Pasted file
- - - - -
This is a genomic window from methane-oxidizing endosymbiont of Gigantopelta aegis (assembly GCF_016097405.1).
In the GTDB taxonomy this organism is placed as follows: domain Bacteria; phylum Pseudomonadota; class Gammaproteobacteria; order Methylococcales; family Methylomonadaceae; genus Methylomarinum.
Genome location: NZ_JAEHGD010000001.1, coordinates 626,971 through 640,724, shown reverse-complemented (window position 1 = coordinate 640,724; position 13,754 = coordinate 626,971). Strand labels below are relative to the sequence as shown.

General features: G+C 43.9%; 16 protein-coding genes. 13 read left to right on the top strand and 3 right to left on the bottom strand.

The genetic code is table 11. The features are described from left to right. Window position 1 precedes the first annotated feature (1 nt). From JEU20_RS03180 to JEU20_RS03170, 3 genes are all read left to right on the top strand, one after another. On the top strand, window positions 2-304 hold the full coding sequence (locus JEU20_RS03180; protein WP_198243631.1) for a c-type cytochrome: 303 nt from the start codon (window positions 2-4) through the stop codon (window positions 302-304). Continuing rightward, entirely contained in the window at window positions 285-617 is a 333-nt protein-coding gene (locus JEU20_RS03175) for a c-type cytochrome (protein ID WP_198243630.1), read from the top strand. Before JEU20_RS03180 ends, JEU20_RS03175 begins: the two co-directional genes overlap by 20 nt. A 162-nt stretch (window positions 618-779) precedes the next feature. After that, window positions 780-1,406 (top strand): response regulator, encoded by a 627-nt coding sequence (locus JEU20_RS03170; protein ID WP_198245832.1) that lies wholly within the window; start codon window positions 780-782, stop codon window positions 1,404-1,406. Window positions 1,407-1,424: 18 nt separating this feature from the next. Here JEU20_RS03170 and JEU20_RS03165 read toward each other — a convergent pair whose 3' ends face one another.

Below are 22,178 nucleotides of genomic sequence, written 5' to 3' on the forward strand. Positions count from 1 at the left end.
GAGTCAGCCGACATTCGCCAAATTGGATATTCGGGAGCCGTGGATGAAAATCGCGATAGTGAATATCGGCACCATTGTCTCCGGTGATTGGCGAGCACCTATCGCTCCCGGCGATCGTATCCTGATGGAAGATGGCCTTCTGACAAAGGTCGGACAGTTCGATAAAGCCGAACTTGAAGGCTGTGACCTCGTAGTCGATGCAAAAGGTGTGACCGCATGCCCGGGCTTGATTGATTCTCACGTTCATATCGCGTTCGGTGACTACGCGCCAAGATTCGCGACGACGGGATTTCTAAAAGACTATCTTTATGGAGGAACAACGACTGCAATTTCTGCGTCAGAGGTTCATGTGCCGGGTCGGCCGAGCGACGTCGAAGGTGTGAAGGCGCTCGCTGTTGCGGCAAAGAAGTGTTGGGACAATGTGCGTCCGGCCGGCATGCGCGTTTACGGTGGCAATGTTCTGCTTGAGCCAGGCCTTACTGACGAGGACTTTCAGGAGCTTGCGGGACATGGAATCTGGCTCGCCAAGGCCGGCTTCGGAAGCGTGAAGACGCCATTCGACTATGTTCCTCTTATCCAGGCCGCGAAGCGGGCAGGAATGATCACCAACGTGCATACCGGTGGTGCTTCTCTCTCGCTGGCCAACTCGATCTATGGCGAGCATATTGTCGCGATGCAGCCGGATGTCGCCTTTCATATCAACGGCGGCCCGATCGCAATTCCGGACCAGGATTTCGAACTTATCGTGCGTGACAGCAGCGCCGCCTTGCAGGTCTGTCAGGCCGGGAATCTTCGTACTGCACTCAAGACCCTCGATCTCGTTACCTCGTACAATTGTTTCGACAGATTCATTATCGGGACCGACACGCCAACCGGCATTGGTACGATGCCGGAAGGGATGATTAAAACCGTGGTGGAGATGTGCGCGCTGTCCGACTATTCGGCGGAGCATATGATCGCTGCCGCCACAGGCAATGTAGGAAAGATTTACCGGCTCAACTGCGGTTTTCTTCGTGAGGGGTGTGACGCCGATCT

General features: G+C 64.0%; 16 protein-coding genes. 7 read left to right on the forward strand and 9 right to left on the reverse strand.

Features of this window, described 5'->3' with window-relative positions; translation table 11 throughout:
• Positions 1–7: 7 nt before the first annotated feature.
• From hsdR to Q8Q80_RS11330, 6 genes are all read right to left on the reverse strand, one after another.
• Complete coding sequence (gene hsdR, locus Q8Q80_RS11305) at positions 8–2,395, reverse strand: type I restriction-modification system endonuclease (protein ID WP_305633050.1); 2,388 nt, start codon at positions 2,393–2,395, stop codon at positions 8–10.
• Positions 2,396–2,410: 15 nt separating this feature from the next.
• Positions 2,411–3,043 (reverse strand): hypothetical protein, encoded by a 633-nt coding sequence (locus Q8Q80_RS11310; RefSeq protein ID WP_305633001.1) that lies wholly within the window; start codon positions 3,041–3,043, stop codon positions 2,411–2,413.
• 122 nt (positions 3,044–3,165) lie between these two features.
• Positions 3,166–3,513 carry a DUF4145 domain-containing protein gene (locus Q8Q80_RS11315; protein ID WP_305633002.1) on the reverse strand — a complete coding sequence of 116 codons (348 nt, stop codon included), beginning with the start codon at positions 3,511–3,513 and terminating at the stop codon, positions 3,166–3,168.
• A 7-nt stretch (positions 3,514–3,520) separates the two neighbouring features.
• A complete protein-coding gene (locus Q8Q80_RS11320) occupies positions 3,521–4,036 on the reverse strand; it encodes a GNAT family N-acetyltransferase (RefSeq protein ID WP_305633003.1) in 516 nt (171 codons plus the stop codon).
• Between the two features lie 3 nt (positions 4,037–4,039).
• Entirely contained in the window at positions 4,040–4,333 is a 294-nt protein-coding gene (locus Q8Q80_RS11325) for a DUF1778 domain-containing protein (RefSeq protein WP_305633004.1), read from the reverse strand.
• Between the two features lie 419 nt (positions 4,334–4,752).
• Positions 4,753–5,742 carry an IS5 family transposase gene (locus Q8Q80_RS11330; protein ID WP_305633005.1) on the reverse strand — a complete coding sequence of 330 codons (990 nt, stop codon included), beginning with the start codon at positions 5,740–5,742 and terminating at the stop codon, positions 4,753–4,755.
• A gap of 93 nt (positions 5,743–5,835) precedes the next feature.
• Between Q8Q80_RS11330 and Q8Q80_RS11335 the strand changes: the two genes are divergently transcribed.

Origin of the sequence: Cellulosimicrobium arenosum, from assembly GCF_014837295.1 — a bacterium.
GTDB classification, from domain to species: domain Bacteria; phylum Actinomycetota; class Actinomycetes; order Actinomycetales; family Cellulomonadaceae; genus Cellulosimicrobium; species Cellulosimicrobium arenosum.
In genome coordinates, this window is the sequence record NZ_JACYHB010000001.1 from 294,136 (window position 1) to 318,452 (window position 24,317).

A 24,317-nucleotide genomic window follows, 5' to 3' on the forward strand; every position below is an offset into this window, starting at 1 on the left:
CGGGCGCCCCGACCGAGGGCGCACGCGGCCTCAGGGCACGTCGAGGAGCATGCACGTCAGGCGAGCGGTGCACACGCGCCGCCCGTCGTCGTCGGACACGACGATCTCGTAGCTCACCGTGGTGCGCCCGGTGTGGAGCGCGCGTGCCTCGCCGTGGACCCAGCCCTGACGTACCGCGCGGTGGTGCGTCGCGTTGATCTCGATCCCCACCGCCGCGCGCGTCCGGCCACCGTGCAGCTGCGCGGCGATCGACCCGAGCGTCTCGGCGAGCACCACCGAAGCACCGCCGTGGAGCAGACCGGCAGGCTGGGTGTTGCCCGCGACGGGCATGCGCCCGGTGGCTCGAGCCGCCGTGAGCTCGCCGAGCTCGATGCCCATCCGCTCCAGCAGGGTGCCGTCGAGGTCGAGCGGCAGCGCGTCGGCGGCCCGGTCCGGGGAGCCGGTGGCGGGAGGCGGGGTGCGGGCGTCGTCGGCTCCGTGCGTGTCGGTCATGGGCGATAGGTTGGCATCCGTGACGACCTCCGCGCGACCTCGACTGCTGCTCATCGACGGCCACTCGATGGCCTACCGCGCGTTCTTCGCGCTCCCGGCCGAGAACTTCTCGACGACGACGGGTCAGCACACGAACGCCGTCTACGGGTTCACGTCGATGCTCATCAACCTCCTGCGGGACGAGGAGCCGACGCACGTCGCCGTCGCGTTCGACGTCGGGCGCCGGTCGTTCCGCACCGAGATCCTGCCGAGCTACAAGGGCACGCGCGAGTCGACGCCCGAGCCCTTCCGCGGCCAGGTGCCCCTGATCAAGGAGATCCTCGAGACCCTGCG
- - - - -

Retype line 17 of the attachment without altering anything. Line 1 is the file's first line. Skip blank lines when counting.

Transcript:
• A 7-nt stretch (positions 3,514–3,520) separates the two neighbouring features.